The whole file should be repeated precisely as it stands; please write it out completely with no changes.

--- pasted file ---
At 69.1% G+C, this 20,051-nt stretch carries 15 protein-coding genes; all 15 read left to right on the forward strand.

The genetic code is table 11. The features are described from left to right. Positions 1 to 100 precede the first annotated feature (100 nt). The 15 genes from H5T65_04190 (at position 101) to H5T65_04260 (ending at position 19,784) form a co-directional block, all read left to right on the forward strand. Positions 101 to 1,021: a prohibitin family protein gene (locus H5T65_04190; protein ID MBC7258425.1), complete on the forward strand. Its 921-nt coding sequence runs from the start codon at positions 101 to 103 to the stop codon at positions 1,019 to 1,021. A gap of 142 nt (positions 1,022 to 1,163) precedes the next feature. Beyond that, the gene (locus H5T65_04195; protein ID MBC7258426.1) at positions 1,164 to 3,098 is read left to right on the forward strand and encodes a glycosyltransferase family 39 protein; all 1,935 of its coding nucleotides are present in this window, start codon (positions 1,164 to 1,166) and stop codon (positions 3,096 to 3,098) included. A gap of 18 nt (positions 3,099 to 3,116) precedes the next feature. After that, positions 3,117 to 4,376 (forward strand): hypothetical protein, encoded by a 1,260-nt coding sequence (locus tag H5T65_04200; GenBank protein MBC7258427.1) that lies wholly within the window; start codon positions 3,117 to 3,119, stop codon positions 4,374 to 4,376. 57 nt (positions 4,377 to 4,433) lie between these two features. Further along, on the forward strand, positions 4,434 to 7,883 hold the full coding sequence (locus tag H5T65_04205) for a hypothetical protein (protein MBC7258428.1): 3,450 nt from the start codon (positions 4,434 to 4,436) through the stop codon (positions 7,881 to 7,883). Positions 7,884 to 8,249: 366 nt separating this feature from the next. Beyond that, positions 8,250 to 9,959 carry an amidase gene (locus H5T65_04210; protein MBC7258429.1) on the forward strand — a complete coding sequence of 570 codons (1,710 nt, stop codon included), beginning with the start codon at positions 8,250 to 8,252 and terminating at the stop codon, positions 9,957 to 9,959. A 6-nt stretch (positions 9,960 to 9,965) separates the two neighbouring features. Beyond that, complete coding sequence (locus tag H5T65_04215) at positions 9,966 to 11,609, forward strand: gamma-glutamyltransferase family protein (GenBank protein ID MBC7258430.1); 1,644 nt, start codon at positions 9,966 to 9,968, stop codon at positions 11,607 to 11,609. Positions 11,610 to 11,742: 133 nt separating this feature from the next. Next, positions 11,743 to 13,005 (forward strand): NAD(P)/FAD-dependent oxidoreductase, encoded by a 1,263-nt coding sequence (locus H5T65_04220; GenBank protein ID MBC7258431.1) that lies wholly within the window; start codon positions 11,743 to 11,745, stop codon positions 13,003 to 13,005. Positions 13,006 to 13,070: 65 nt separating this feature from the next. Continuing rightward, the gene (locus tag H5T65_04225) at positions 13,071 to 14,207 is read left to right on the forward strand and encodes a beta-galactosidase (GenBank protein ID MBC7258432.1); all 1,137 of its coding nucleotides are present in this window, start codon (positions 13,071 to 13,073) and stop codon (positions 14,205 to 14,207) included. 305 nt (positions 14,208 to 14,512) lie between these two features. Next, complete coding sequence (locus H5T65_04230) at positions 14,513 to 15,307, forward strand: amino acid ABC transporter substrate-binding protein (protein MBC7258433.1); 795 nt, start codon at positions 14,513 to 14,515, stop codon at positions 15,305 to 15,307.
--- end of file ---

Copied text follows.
At 69.1% G+C, this 20,051-nt stretch carries 15 protein-coding genes; all 15 read left to right on the forward strand.

The genetic code is table 11. The features are described from left to right. Positions 1 to 100 precede the first annotated feature (100 nt). The 15 genes from H5T65_04190 (at position 101) to H5T65_04260 (ending at position 19,784) form a co-directional block, all read left to right on the forward strand. Positions 101 to 1,021: a prohibitin family protein gene (locus H5T65_04190; protein ID MBC7258425.1), complete on the forward strand. Its 921-nt coding sequence runs from the start codon at positions 101 to 103 to the stop codon at positions 1,019 to 1,021. A gap of 142 nt (positions 1,022 to 1,163) precedes the next feature. Beyond that, the gene (locus H5T65_04195; protein ID MBC7258426.1) at positions 1,164 to 3,098 is read left to right on the forward strand and encodes a glycosyltransferase family 39 protein; all 1,935 of its coding nucleotides are present in this window, start codon (positions 1,164 to 1,166) and stop codon (positions 3,096 to 3,098) included. A gap of 18 nt (positions 3,099 to 3,116) precedes the next feature. After that, positions 3,117 to 4,376 (forward strand): hypothetical protein, encoded by a 1,260-nt coding sequence (locus tag H5T65_04200; GenBank protein MBC7258427.1) that lies wholly within the window; start codon positions 3,117 to 3,119, stop codon positions 4,374 to 4,376. 57 nt (positions 4,377 to 4,433) lie between these two features. Further along, on the forward strand, positions 4,434 to 7,883 hold the full coding sequence (locus tag H5T65_04205) for a hypothetical protein (protein MBC7258428.1): 3,450 nt from the start codon (positions 4,434 to 4,436) through the stop codon (positions 7,881 to 7,883). Positions 7,884 to 8,249: 366 nt separating this feature from the next. Beyond that, positions 8,250 to 9,959 carry an amidase gene (locus H5T65_04210; protein MBC7258429.1) on the forward strand — a complete coding sequence of 570 codons (1,710 nt, stop codon included), beginning with the start codon at positions 8,250 to 8,252 and terminating at the stop codon, positions 9,957 to 9,959. A 6-nt stretch (positions 9,960 to 9,965) separates the two neighbouring features. Beyond that, complete coding sequence (locus tag H5T65_04215) at positions 9,966 to 11,609, forward strand: gamma-glutamyltransferase family protein (GenBank protein ID MBC7258430.1); 1,644 nt, start codon at positions 9,966 to 9,968, stop codon at positions 11,607 to 11,609. Positions 11,610 to 11,742: 133 nt separating this feature from the next. Next, positions 11,743 to 13,005 (forward strand): NAD(P)/FAD-dependent oxidoreductase, encoded by a 1,263-nt coding sequence (locus H5T65_04220; GenBank protein ID MBC7258431.1) that lies wholly within the window; start codon positions 11,743 to 11,745, stop codon positions 13,003 to 13,005. Positions 13,006 to 13,070: 65 nt separating this feature from the next. Continuing rightward, the gene (locus tag H5T65_04225) at positions 13,071 to 14,207 is read left to right on the forward strand and encodes a beta-galactosidase (GenBank protein ID MBC7258432.1); all 1,137 of its coding nucleotides are present in this window, start codon (positions 13,071 to 13,073) and stop codon (positions 14,205 to 14,207) included. 305 nt (positions 14,208 to 14,512) lie between these two features. Next, complete coding sequence (locus H5T65_04230) at positions 14,513 to 15,307, forward strand: amino acid ABC transporter substrate-binding protein (protein MBC7258433.1); 795 nt, start codon at positions 14,513 to 14,515, stop codon at positions 15,305 to 15,307.